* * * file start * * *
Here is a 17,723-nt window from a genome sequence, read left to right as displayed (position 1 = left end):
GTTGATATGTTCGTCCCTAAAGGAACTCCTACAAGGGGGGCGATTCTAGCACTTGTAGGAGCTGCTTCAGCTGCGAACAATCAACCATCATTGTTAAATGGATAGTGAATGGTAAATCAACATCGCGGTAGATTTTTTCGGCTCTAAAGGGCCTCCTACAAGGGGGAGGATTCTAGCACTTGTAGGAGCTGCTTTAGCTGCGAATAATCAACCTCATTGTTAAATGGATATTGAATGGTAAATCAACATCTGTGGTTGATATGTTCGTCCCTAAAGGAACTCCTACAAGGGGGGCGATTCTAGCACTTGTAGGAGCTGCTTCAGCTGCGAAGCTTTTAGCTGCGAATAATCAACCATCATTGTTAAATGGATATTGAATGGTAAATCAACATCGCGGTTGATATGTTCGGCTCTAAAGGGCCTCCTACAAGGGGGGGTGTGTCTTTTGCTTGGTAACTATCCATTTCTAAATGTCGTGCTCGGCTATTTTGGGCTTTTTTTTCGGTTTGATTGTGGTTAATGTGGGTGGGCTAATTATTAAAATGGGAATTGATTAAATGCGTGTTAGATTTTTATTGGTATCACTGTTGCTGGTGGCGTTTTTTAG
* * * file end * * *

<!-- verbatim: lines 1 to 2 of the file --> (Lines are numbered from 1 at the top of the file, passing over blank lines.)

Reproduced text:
Here is a 17,723-nt window from a genome sequence, read left to right as displayed (position 1 = left end):
GTTGATATGTTCGTCCCTAAAGGAACTCCTACAAGGGGGGCGATTCTAGCACTTGTAGGAGCTGCTTCAGCTGCGAACAATCAACCATCATTGTTAAATGGATAGTGAATGGTAAATCAACATCGCGGTAGATTTTTTCGGCTCTAAAGGGCCTCCTACAAGGGGGAGGATTCTAGCACTTGTAGGAGCTGCTTTAGCTGCGAATAATCAACCTCATTGTTAAATGGATATTGAATGGTAAATCAACATCTGTGGTTGATATGTTCGTCCCTAAAGGAACTCCTACAAGGGGGGCGATTCTAGCACTTGTAGGAGCTGCTTCAGCTGCGAAGCTTTTAGCTGCGAATAATCAACCATCATTGTTAAATGGATATTGAATGGTAAATCAACATCGCGGTTGATATGTTCGGCTCTAAAGGGCCTCCTACAAGGGGGGGTGTGTCTTTTGCTTGGTAACTATCCATTTCTAAATGTCGTGCTCGGCTATTTTGGGCTTTTTTTTCGGTTTGATTGTGGTTAATGTGGGTGGGCTAATTATTAAAATGGGAATTGATTAAATGCGTGTTAGATTTTTATTGGTATCACTGTTGCTGGTGGCGTTTTTTAG